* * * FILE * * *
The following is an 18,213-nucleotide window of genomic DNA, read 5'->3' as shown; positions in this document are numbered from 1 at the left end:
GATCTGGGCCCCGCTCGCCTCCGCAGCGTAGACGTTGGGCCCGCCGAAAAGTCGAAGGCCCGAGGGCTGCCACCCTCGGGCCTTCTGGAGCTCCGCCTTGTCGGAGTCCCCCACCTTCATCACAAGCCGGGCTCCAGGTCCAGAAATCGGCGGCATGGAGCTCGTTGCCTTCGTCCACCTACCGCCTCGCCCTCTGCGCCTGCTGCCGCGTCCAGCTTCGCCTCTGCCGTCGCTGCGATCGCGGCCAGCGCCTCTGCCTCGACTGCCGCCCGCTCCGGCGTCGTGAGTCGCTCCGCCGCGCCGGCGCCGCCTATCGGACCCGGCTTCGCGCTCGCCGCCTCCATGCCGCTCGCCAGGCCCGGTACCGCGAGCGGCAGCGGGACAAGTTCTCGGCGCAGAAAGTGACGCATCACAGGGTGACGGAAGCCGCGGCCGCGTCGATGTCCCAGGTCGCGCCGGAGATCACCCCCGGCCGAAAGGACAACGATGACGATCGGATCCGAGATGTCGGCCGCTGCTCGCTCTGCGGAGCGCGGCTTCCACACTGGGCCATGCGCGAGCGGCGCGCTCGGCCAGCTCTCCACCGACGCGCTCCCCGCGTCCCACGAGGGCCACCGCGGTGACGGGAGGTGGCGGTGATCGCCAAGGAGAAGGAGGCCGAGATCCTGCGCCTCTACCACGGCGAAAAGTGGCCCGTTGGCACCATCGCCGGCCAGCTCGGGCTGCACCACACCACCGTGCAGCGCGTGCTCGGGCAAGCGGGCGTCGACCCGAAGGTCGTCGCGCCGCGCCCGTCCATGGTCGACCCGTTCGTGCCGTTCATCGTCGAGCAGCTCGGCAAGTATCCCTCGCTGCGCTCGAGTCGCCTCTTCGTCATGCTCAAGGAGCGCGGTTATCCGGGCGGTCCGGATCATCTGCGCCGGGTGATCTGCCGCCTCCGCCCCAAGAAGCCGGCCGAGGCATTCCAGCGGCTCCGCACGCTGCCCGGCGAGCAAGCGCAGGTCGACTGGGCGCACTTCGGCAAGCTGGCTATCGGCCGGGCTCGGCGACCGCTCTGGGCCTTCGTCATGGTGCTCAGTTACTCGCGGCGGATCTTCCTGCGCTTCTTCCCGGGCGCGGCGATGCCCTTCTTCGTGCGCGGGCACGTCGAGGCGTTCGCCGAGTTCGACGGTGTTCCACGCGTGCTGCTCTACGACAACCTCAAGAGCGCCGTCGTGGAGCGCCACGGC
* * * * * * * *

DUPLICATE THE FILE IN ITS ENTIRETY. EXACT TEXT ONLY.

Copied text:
The following is an 18,213-nucleotide window of genomic DNA, read 5'->3' as shown; positions in this document are numbered from 1 at the left end:
GATCTGGGCCCCGCTCGCCTCCGCAGCGTAGACGTTGGGCCCGCCGAAAAGTCGAAGGCCCGAGGGCTGCCACCCTCGGGCCTTCTGGAGCTCCGCCTTGTCGGAGTCCCCCACCTTCATCACAAGCCGGGCTCCAGGTCCAGAAATCGGCGGCATGGAGCTCGTTGCCTTCGTCCACCTACCGCCTCGCCCTCTGCGCCTGCTGCCGCGTCCAGCTTCGCCTCTGCCGTCGCTGCGATCGCGGCCAGCGCCTCTGCCTCGACTGCCGCCCGCTCCGGCGTCGTGAGTCGCTCCGCCGCGCCGGCGCCGCCTATCGGACCCGGCTTCGCGCTCGCCGCCTCCATGCCGCTCGCCAGGCCCGGTACCGCGAGCGGCAGCGGGACAAGTTCTCGGCGCAGAAAGTGACGCATCACAGGGTGACGGAAGCCGCGGCCGCGTCGATGTCCCAGGTCGCGCCGGAGATCACCCCCGGCCGAAAGGACAACGATGACGATCGGATCCGAGATGTCGGCCGCTGCTCGCTCTGCGGAGCGCGGCTTCCACACTGGGCCATGCGCGAGCGGCGCGCTCGGCCAGCTCTCCACCGACGCGCTCCCCGCGTCCCACGAGGGCCACCGCGGTGACGGGAGGTGGCGGTGATCGCCAAGGAGAAGGAGGCCGAGATCCTGCGCCTCTACCACGGCGAAAAGTGGCCCGTTGGCACCATCGCCGGCCAGCTCGGGCTGCACCACACCACCGTGCAGCGCGTGCTCGGGCAAGCGGGCGTCGACCCGAAGGTCGTCGCGCCGCGCCCGTCCATGGTCGACCCGTTCGTGCCGTTCATCGTCGAGCAGCTCGGCAAGTATCCCTCGCTGCGCTCGAGTCGCCTCTTCGTCATGCTCAAGGAGCGCGGTTATCCGGGCGGTCCGGATCATCTGCGCCGGGTGATCTGCCGCCTCCGCCCCAAGAAGCCGGCCGAGGCATTCCAGCGGCTCCGCACGCTGCCCGGCGAGCAAGCGCAGGTCGACTGGGCGCACTTCGGCAAGCTGGCTATCGGCCGGGCTCGGCGACCGCTCTGGGCCTTCGTCATGGTGCTCAGTTACTCGCGGCGGATCTTCCTGCGCTTCTTCCCGGGCGCGGCGATGCCCTTCTTCGTGCGCGGGCACGTCGAGGCGTTCGCCGAGTTCGACGGTGTTCCACGCGTGCTGCTCTACGACAACCTCAAGAGCGCCGTCGTGGAGCGCCACGGC